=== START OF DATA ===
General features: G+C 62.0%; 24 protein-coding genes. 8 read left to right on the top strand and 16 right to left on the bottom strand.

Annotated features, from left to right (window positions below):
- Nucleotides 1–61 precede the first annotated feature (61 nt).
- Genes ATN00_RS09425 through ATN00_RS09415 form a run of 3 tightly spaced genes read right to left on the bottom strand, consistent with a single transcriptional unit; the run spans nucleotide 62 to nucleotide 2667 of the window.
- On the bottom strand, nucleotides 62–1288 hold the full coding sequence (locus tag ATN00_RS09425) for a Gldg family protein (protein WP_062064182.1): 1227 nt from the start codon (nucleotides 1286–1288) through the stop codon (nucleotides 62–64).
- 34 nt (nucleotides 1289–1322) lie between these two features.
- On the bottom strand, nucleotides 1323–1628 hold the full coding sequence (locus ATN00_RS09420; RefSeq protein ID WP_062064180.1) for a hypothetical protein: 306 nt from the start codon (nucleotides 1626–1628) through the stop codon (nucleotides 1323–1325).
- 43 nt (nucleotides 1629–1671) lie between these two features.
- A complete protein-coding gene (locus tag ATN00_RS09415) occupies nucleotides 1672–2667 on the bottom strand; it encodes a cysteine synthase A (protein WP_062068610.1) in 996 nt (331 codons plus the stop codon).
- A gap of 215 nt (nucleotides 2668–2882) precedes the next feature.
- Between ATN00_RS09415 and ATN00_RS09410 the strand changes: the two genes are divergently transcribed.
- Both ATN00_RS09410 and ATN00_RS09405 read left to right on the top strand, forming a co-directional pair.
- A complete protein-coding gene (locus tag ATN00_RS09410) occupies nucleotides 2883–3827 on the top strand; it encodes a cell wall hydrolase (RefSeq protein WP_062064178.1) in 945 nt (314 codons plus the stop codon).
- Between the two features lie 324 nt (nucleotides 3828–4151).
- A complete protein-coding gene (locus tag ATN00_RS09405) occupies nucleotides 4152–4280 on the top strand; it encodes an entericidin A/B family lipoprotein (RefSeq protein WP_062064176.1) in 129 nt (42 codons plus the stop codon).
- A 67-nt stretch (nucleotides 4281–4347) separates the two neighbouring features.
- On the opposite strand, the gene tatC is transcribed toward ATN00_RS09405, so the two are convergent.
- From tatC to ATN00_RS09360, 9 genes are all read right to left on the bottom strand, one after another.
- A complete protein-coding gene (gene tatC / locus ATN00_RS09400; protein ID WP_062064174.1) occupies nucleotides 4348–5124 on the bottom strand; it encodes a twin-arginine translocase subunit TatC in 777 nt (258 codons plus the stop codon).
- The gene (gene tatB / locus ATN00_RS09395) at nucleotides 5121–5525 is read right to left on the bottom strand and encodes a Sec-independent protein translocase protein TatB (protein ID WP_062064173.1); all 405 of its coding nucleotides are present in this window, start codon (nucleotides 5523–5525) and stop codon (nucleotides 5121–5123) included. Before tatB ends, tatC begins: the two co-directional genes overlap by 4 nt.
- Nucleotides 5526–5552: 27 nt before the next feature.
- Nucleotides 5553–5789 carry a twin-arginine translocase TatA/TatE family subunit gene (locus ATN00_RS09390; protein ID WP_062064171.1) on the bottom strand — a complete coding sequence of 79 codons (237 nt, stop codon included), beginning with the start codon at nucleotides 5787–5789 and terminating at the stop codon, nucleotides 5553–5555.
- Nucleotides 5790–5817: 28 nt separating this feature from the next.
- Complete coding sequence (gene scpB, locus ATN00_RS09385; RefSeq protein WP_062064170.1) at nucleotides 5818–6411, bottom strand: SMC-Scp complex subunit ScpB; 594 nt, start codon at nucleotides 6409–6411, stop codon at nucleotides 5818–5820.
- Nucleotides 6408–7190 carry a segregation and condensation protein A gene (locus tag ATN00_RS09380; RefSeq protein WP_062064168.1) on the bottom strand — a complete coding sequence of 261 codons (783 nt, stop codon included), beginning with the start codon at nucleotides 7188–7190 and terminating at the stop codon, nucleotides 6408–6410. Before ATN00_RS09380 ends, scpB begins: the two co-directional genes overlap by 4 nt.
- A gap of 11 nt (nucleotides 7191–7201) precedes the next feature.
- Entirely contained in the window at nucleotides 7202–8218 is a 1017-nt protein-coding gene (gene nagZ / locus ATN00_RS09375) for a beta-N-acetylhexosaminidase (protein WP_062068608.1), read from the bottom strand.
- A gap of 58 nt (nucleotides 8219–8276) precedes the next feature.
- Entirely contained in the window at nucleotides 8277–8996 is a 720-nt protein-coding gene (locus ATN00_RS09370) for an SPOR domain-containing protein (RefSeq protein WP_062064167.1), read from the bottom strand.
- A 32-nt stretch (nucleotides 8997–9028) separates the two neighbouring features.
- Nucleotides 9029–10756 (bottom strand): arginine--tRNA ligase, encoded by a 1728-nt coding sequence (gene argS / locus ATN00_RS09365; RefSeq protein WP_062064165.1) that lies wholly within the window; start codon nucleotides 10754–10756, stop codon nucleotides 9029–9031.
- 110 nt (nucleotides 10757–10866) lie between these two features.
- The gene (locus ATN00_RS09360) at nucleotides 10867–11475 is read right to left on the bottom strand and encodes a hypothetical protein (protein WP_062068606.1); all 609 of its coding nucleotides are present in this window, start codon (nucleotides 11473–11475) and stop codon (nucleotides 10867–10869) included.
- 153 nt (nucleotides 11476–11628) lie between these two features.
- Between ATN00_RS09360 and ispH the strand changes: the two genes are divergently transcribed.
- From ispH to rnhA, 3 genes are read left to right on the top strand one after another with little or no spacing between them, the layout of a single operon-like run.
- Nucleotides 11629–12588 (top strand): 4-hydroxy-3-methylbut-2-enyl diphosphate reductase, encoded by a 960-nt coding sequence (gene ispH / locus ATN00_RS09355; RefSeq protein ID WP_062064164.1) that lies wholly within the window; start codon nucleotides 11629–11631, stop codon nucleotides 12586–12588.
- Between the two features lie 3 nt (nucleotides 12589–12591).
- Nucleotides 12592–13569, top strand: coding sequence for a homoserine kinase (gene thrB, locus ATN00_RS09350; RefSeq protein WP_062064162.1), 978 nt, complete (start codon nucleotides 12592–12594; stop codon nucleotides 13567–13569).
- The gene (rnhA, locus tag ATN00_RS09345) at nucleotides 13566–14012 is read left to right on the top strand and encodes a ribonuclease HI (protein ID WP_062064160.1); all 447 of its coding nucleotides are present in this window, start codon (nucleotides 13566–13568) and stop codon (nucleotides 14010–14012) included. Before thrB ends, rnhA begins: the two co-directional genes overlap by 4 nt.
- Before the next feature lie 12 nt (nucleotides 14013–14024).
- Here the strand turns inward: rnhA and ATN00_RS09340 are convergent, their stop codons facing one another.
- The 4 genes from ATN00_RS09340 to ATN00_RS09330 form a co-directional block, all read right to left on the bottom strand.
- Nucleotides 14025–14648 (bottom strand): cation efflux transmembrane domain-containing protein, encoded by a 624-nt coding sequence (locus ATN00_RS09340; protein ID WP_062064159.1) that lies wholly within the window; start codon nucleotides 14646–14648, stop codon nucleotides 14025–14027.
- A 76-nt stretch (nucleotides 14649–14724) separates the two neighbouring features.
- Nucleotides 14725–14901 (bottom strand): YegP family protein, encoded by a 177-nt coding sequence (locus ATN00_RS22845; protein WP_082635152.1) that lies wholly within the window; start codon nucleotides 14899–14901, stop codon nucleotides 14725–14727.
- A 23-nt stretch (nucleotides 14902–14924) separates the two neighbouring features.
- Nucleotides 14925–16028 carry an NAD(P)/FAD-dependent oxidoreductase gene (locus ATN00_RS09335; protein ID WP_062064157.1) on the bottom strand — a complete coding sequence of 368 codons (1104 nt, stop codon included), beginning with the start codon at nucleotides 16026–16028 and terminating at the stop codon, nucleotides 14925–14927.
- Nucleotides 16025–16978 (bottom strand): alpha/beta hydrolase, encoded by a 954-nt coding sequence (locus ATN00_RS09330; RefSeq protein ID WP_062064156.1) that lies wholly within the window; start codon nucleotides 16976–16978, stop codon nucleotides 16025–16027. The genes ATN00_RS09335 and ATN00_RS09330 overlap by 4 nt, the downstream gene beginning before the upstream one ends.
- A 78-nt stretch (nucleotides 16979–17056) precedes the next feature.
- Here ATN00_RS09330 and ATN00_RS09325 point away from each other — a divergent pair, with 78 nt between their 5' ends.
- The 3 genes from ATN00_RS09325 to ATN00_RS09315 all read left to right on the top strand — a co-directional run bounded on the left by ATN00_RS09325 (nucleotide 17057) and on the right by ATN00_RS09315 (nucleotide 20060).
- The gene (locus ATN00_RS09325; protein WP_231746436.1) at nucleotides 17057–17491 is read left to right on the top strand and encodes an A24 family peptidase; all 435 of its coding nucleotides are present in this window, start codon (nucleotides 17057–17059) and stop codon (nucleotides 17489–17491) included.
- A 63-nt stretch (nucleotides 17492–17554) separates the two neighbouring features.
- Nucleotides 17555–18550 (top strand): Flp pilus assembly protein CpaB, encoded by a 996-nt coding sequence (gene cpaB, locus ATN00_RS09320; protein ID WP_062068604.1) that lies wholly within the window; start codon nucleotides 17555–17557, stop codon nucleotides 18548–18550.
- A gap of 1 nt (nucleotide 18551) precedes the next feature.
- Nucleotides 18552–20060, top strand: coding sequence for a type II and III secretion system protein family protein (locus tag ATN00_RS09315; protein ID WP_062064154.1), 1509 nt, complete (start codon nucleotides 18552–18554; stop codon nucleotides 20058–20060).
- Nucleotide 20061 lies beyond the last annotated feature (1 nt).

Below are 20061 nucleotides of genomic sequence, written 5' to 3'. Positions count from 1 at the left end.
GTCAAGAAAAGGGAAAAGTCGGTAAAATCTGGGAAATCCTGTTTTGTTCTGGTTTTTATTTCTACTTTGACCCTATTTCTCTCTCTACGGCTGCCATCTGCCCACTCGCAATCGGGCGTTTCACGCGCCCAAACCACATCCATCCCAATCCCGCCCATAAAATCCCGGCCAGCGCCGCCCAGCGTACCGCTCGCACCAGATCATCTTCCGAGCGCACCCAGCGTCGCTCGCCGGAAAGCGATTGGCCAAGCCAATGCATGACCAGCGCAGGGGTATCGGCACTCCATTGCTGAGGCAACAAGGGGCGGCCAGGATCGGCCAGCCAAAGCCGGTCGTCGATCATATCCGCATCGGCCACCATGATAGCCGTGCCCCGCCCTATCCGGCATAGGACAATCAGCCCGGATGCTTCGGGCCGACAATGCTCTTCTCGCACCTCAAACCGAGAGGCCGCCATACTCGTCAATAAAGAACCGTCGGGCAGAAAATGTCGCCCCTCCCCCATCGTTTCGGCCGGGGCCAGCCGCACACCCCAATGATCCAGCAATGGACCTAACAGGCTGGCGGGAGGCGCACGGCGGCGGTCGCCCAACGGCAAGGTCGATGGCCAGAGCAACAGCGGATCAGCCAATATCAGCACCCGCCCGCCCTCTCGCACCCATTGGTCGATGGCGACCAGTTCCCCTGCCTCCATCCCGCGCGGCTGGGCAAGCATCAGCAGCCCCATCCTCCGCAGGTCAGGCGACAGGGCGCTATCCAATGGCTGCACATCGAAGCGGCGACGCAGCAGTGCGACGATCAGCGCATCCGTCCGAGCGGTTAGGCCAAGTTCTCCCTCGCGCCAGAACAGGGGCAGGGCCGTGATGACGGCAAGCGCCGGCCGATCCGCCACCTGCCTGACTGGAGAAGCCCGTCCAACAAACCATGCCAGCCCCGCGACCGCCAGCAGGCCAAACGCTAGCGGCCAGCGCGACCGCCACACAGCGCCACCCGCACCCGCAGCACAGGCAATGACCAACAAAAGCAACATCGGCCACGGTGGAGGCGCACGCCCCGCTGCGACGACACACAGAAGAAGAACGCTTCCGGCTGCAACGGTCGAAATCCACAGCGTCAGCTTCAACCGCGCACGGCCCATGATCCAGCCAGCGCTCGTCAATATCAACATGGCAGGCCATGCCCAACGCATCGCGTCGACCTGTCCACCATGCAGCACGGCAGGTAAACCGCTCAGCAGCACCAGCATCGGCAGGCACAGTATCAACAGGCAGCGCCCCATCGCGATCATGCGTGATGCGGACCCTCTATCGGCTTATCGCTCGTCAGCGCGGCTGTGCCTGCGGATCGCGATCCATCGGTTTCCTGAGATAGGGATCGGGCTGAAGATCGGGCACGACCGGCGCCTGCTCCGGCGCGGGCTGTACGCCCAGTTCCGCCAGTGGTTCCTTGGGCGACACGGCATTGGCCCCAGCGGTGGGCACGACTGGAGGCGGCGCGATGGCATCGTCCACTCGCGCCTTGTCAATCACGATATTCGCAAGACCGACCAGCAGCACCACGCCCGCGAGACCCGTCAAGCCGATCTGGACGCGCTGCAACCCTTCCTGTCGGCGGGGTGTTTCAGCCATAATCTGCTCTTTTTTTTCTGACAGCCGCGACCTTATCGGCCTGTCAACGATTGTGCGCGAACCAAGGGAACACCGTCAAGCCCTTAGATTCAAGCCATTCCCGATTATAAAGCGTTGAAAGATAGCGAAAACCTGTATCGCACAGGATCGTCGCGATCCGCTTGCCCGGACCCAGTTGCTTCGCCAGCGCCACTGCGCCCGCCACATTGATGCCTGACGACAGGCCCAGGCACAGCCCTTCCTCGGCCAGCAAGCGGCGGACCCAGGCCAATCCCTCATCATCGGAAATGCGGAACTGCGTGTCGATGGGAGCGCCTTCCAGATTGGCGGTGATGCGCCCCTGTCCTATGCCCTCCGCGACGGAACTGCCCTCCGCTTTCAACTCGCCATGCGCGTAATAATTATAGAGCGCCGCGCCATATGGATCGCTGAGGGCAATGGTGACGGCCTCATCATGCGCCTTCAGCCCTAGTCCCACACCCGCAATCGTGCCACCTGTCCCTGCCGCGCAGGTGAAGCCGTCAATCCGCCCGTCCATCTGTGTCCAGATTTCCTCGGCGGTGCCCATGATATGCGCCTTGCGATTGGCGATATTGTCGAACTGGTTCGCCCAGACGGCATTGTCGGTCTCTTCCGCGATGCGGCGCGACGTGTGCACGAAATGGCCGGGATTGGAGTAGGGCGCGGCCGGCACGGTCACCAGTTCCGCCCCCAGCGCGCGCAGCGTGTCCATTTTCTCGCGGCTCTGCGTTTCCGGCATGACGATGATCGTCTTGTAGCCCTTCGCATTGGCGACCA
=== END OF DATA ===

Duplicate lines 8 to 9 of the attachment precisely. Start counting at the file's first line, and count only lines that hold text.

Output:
- 43 nt (nucleotides 1629–1671) lie between these two features.
- A complete protein-coding gene (locus tag ATN00_RS09415) occupies nucleotides 1672–2667 on the bottom strand; it encodes a cysteine synthase A (protein WP_062068610.1) in 996 nt (331 codons plus the stop codon).